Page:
Shirley worked as assistant to the vice president of Comerica Bank. Her husband recalls how fond Mr. Campbell was of Shirley, describing what a great day it was when the “fiery redhead” took over his office with efficiency and serene confidence.
In 2003, Shirley was one of the first donors to the Museum’s Butterfly and Pollinator Garden, and she always “bought a bone” during Buy-A-Bone fundraising campaigns.
Over the years, Jack continued to send donations to make sure “Shirley’s butterfly garden is taken care of." After learning of the impact his initial endowment gift would have for the future of Museum programs, Jack thought it was important to establish a second endowment fund in honor of Shirley.
The Shirley Daball Museum Garden Fund will ensure ongoing care of the new Museum’s garden, allow for additional plantings, provide educational activities and support for volunteer gardeners now and in perpetuity.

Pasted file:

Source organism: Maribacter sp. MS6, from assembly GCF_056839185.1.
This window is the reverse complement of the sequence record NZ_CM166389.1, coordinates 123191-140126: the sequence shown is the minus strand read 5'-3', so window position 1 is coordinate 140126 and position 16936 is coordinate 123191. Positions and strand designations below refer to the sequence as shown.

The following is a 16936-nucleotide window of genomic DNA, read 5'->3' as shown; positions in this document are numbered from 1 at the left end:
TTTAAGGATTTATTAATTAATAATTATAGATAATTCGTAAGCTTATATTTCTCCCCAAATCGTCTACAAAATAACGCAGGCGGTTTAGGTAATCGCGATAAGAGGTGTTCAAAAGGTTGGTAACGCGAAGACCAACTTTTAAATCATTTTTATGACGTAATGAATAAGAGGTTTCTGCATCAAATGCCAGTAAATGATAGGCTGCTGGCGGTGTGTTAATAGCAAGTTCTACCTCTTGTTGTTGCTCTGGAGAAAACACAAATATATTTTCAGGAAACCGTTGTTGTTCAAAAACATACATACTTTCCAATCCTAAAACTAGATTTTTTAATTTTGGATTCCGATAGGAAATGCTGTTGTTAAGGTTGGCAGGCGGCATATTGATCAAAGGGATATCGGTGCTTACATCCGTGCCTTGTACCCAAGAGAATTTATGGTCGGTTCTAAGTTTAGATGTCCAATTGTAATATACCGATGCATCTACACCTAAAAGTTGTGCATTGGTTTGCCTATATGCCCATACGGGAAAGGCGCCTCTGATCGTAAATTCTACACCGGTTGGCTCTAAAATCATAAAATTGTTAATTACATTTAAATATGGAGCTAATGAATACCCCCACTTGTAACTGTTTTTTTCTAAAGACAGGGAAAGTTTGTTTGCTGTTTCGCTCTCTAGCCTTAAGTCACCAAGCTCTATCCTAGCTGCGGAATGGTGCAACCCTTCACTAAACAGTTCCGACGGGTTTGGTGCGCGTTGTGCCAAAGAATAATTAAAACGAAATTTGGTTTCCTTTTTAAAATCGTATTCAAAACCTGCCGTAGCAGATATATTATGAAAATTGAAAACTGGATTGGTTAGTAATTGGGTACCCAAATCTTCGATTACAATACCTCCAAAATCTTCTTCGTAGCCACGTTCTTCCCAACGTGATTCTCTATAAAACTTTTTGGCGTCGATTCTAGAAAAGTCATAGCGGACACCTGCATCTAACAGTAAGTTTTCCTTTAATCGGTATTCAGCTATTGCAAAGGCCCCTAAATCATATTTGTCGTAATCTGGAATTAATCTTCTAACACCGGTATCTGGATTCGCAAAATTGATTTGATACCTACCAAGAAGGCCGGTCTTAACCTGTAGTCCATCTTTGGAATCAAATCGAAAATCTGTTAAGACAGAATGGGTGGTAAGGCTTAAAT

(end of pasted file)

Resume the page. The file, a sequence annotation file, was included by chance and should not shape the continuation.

“Shirley always said the University should be proud of the treasure trove they had in the Museum,” Jack said. “Now Shirley will be recognized by this special place forever. That makes me happy.”
David L. DeBruyn Digital Dome Theater Student Internship Fund
David DeBruyn’s lifelong interest in astronomy began at a very early age, and he credits his work as a student planetarium operator at the Exhibit Museum (former name of theU-M Museum of Natural History) for helping him pursue his life passion and setting him on his career path.